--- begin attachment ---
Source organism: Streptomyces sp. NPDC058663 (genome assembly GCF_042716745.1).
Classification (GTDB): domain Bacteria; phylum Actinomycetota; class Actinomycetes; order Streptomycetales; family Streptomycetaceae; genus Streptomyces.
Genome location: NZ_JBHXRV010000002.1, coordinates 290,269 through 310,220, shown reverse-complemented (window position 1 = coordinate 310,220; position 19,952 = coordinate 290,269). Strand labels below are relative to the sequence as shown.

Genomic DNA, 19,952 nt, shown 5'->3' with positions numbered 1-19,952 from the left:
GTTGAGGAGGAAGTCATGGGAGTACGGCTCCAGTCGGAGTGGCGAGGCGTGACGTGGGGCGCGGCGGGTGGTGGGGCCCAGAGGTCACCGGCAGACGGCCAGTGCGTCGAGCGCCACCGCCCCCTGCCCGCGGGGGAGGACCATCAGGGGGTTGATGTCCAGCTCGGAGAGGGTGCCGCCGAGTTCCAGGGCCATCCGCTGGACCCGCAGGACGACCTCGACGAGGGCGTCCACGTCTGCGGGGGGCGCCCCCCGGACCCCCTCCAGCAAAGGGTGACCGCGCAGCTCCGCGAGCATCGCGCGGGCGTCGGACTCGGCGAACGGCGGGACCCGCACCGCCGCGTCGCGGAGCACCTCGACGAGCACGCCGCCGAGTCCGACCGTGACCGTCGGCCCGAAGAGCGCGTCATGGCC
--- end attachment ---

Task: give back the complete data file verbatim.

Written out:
Source organism: Streptomyces sp. NPDC058663 (genome assembly GCF_042716745.1).
Classification (GTDB): domain Bacteria; phylum Actinomycetota; class Actinomycetes; order Streptomycetales; family Streptomycetaceae; genus Streptomyces.
Genome location: NZ_JBHXRV010000002.1, coordinates 290,269 through 310,220, shown reverse-complemented (window position 1 = coordinate 310,220; position 19,952 = coordinate 290,269). Strand labels below are relative to the sequence as shown.

Genomic DNA, 19,952 nt, shown 5'->3' with positions numbered 1-19,952 from the left:
GTTGAGGAGGAAGTCATGGGAGTACGGCTCCAGTCGGAGTGGCGAGGCGTGACGTGGGGCGCGGCGGGTGGTGGGGCCCAGAGGTCACCGGCAGACGGCCAGTGCGTCGAGCGCCACCGCCCCCTGCCCGCGGGGGAGGACCATCAGGGGGTTGATGTCCAGCTCGGAGAGGGTGCCGCCGAGTTCCAGGGCCATCCGCTGGACCCGCAGGACGACCTCGACGAGGGCGTCCACGTCTGCGGGGGGCGCCCCCCGGACCCCCTCCAGCAAAGGGTGACCGCGCAGCTCCGCGAGCATCGCGCGGGCGTCGGACTCGGCGAACGGCGGGACCCGCACCGCCGCGTCGCGGAGCACCTCGACGAGCACGCCGCCGAGTCCGACCGTGACCGTCGGCCCGAAGAGCGCGTCATGGCC